“Vitaminwater has created a template of many different flavors and functionalities,” Morgan says. “Some are for brain function and mental acuity, and some are for sports, energy and so forth. I think it’s true that, in general, people are looking for healthier drinks.”
PepsiCo’s Aquafina and Propel introduced waters with a fruit twist. Aquafina FlavorSplash is available in Grape, Wild Berry, Raspberry, Lemon, Peach Mango and Strawberry Kiwi flavors. The 16.9-ounce bottles also use 20 percent less plastic for less environmental impact, the company says. Aquafina also introduced Aquafina Sparkling, a carbonated water with natural fruit flavor. It is available in Berry Burst and Citrus Twist.
Propel added Blueberry Pomegranate to its line of low-calorie, nutrient-enhanced waters. The flavor joins Grape, Kiwi-Strawberry, Berry and Lemon varieties. The company also modernized its packaging, and now uses 33 percent less plastic and 30 percent less label material than the previous 500-ml. bottle.
As for Propel’s functional aspect, PepsiCo launched Propel Body and Propel Mind in Peach Mango and Black Cherry flavors, respectively. Propel Body contains 10 percent the daily value of fiber, and Propel Mind has vitamin E plus choline, the company says.
To complement the healthy trend, PepsiCo-owned Sobe Lifewater released two zero-calorie flavors, Acai Fruit Punch and Mango Melon. The flavors are sweetened with PureVia, a zero-calorie sweetener made from stevia, and infused with vitamins C, E and B.
Taking a less functional, but still flavorful path, Hint Inc. added four flavors to its sugar-free line of flavored water. Hibiscus Vanilla, Watermelon, Honeydew Hibiscus and Blackberry joined Mango-Grapefruit, Pomegranate-Tangerine, Lime, Raspberry-Lime, Peppermint, Pear, Tropical Punch, Cucumber and Strawberry Kiwi varieties.
“Consumers are tired of complicated functional claims and they don’t want to worry about preservative and other artificial ingredients,” said Kara Goldin, chief executive officer at Hint Inc., in a statement. “They want a simple drink that tastes good.”
Skinny Nutritional Corp. expanded its enhanced waters with its addition of Skinny Water Wake Up, a new “breakfast” flavor to its Skinny Water line. Skinny Water Wake Up is a blend of orange, cranberry and tangerine flavors. The product also contains EGCG, a green tea extract.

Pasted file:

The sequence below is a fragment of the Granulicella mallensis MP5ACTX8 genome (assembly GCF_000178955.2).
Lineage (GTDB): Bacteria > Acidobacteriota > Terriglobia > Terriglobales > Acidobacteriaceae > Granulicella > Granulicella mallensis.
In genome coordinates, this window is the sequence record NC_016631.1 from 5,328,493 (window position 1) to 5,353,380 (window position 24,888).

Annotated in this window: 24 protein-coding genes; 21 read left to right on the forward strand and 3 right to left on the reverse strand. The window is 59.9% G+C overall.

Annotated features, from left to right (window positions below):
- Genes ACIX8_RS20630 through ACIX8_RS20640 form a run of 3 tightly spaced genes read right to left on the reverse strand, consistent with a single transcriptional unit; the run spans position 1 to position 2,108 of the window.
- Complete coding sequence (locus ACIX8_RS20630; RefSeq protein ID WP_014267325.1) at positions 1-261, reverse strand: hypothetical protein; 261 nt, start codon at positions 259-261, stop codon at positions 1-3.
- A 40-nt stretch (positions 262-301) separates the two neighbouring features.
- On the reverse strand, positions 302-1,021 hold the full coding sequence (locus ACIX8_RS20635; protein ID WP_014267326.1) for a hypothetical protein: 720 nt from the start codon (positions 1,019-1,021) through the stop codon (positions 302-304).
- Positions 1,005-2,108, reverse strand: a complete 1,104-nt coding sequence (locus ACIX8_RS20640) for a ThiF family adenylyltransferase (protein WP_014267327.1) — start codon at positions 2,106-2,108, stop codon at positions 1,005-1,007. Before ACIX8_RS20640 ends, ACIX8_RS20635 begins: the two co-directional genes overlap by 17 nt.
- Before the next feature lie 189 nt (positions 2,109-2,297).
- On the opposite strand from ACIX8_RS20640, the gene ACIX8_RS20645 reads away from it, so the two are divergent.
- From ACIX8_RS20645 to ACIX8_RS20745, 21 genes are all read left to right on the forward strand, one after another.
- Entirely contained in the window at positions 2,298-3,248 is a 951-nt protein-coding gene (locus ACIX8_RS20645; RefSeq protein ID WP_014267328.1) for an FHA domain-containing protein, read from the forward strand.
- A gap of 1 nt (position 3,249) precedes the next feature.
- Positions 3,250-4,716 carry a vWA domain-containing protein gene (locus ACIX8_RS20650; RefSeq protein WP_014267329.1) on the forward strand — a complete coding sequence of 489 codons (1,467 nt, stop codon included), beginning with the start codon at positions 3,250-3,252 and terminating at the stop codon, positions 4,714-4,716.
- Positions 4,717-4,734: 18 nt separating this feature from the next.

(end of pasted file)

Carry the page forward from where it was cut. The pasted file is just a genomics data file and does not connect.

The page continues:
Speaking of tea, Arizona Beverage Co. partnered with Nestle Waters North America and launched Arizona Tea Waters, a spin on enhanced waters. Arizona Tea Waters are certified organic by the U.S. Department of Agriculture, and combine the antioxidant benefits of green tea with the hydration of spring water, the companies say. The product is available in Yumberry Green Tea, Mandarin Orange Green Tea and Pomegranate Green Tea.
Bottled water with a beauty function is another trend in the category. 9th Street Beverage, a non-alcohol subsidiary of Anheuser-Busch, St. Louis, began distributing Borba Skin Balance Aqua-less Crystallines and Borba Skin Balance Water, in packets and bottles, respectively. The packets are added to a 16-ounce bottle of water for two servings, the company says. The packets and bottled beverages offer antioxidants, vitamins and botanicals for skin-care benefits, such as clear complexion, smoother skin and help for dry, dehydrated skin.
“I think there will always be this desire for the next new thing, or some kind of drink that can do all kinds of wonders,” Morgan says. “I think the growth will go to functional waters and things that have an inherent value that people can understand.”
In addition, companies have introduced powdered packets to be added to bottled waters, which may help keep bottled water sales on track.
With all the challenges in the bottled water category, the question remains: what will happen to the category in the future?
“We have to keep in mind that this category is almost reaching maturity in terms of consumer penetration,” Mintel’s Goel-lal says. “This year, the category will most likely continue to decline. Even if we see growth later on, it will be small growth. [The possibility of] new consumers being added to the category seems to be an issue, at least in this economy.”